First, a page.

This past weekend (Since Thursday) Richard and I were in Maine at Camp Sunshine Camps Sunshine was founded in 1984 as a Family Camp for people who had children with cancer. Since that time, it has grown to offer sessions for children with other horrible illnesses as well. What makes this camp different from other “cancer camps” is that it is for the WHOLE FAMILY, not just the child that is sick.
The time we spent there this weekend, was for a Bereavement Session. This is a special session they hold twice a year for families that have lost a child to STUPID CANCER or other kinds of horrible illnesses. It was an amazing time. Throughout the weekend, they have Day Camps for kids of all ages, they break up by age. They also offer fun activities for the adults. Some for the parents together, some for the men, and some for the woman. One of the greatest parts I though were the Parent discussion groups.
Since we first heard those words “I am sorry but Alexander has cancer”, I have felt different. I was no long just “Nancy – Alexander’s Mommy” but I was “Nancy the one whose baby has cancer”. I did not like being different. I made some wonderful friends at the hospital that were different like me, and it was there that I felt “normal”. But outside of the hospital I was different. Many people did not know how to act around me, or how to talk to me anymore. I wouldn’t say I “lost” any friends, but things were, well, different.
After Alexander died, I was now “Nancy the one whose baby died”. Again, many people not knowing what to say or how to act treatment me different. I am sure much of it stems from people thinking “how would I act/feel/be if I were in Nancy’s shoes” – of course you can never imagine that – and I hope that no one ever has to imagine that in their lifetimes. But, intentionally or not, I do feel like some people treat me differently. Sometimes I feel like people think I SHOULD be sad all the time, or they are surprised when I am not upset on certain days, like Christmas, his birthday or Angel day. But, in reality, most of the time when I say I am “fine” – I really AM FINE! Of course I have my down days – sometimes it is a down week. Often when people have asked me how I am I will reply with “today is a good day” or “today is a bad day”. It really is day by day. On the days that people would think I would be sad (like his Angel day) I am actually doing rather well. Until you have walked this path (and again, I hope that no one I know now EVER has to walk this path with me!) you really can’t “get” what I am saying.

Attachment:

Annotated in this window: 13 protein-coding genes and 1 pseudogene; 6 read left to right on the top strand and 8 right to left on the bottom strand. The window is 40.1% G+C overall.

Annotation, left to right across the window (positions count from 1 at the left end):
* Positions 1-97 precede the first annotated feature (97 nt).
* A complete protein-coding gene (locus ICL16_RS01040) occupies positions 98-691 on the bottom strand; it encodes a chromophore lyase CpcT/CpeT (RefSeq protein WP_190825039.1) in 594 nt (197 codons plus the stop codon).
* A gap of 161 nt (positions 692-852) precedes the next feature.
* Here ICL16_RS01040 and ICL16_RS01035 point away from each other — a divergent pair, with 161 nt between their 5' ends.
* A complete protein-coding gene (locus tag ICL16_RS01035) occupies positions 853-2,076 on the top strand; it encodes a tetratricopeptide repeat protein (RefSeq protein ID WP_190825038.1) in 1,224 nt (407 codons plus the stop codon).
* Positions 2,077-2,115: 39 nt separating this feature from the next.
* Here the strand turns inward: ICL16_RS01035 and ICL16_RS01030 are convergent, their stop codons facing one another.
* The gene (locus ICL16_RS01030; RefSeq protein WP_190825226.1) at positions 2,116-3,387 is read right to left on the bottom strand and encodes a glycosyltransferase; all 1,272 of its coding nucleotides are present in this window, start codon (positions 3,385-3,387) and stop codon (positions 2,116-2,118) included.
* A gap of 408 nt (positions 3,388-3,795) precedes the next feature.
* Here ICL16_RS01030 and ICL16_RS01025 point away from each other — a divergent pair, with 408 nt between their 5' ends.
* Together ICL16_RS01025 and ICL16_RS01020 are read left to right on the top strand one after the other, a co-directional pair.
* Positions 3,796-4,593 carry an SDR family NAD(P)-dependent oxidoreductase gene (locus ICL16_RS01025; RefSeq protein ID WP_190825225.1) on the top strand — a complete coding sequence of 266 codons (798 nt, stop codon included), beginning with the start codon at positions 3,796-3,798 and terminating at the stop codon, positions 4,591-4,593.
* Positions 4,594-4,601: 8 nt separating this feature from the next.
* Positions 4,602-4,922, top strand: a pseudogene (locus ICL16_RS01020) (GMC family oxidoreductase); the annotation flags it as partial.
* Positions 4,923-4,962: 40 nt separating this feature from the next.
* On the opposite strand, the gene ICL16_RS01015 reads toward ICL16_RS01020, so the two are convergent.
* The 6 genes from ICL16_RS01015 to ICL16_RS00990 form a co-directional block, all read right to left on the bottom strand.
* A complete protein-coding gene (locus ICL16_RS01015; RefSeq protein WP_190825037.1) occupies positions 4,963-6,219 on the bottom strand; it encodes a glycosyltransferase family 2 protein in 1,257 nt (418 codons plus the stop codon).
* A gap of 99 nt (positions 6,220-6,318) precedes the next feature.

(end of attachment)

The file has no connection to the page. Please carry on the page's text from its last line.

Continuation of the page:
So, back to the parent groups at camp. For the first time since we found out about Alexander’s cancer, I didn’t feel “different”. I felt Normal (whatever normal is!) I was not the “one” whose baby died – because everyone there had lost a child. Some were more recent than my loss (just a few months) some were many many years down the road of grief. Everyone had a different story to share I was able to talk to some families that went on to have or adopt other children since their child has died. That was great, to give me some hope for the future with our new baby. It will be hard to let this new little one know about Alexander, but I am feeling better about it after talking to some of the other parents.
We are home again – and back to “reality”. But I feel better than I did when I left, because I know I have a whole new family of friends that “get it”, and whom I can call upon to help me through those bad days.
Thank You Camp Sunshine for all that you do!!!!!!!!!!!!!